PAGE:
Tonight, as we have done every Thursday night since this crisis began, we will open the bedroom window wide at 8.00 pm and lean out, clapping, and rattling a tambourine. Our neighbours come to their windows, or to the tops of their drives, some banging pots and pans or ringing bells. From the other side of the house we can hear the same sounds from across the valley. As we clap, we wave to each other, we remind ourselves and each other that we’re a community, that we need each other.
And every Friday morning I see grumpy posts on Twitter, pointing out that if we vote or ever have voted Tory, we’ve no business clapping for carers. Pointing out that those carers need PPE and testing and decent salaries more than they need our applause. Really? We had no idea! We thought that clapping would solve everything!
Of course I can see where this cynicism comes from. I’m not an automatic joiner-in. When I see Tory politicians who not so long back brayed their delight at having blocked a payrise for nurses, and who support an immigration policy that defines most of our carers as low-skilled workers who would not be eligible to come here under the points-based system, joining in the applause, I share that cynicism.
When I hear that we are enjoined to clap for Boris, or sing to congratulate him on the birth of his umpteenth child, I’m having no truck with that. Nor even to sing birthday greetings to the redoubtable Captain Tom. I am cross when the BBC News claims that the Duke and Duchess of Cambridge ‘led’ the applause. Not my applause, they didn’t. I can be as grumpy as the next person, in other words.
This whole thing wasn’t started by politicians or royals. It was an idea mooted on social media, inspired by the video clips we were all seeing from Italy and elsewhere, of spontaneous rounds of applause for health workers, and displays of solidarity within communities. I wasn’t sure it would take off here – we are British, after all – but it has, and I’m glad.
Because if we want, not to go back to how things were, but to learn from this crisis, to learn who we really need, and how we can support those most valuable members of society, not just in times of crisis but at all times, we need to keep making a noise.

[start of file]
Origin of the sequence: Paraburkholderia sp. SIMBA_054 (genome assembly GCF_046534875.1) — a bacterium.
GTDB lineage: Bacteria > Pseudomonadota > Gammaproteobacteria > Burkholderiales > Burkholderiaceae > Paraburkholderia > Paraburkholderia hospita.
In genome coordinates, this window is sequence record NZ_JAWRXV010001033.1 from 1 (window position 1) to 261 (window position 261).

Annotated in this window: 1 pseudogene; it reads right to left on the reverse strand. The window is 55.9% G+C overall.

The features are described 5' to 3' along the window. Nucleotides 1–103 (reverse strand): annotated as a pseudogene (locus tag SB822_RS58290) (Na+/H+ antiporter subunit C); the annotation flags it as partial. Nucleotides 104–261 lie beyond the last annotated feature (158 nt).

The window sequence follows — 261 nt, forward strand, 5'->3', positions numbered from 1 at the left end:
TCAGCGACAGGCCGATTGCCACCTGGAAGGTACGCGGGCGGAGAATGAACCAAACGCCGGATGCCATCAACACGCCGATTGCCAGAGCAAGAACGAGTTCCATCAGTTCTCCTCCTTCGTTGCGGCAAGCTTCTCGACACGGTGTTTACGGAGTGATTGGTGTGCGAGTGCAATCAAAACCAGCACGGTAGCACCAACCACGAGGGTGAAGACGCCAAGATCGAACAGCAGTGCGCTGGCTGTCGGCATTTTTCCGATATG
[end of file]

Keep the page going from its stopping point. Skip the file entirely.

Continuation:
We’re making a noise about all of those people who are risking their lives, who are keeping us safe, who are taking care of us, because we want to ensure that when the crisis is past they don’t just disappear back into the shadows. We’re making a noise about carers because we want to ensure that when the crisis is past, their value is not forgotten.
I don’t even really care whether those who clap now have voted Tory in the past. I care that their values may be shifting, may have shifted, and that even Tories may think twice about disparaging or dismissing those who are our heroes now. I don’t care if they haven’t been angry in the past, as long as they understand a bit more of the anger now, as we see the impact of underfunding of the health service, inadequate staffing levels and failures of planning.
I care that now, as so many of our priorities and values have been overturned, we are sharing both the gratitude and the sense that those priorities and values were wrong before, and must change permanently.
Polly Toynbee’s response to the clap refuseniks chimes with my own:
So when next week’s clap for the NHS comes, join in out of gratitude but also out of anger – anger at how depleted the nursing workforce has become and how badly the successive Conservative governments have treated the profession.https://www.theguardian.com/commentisfree/2020/apr/24/year-nurse-tories-10-years-bad-care-nhs-crisis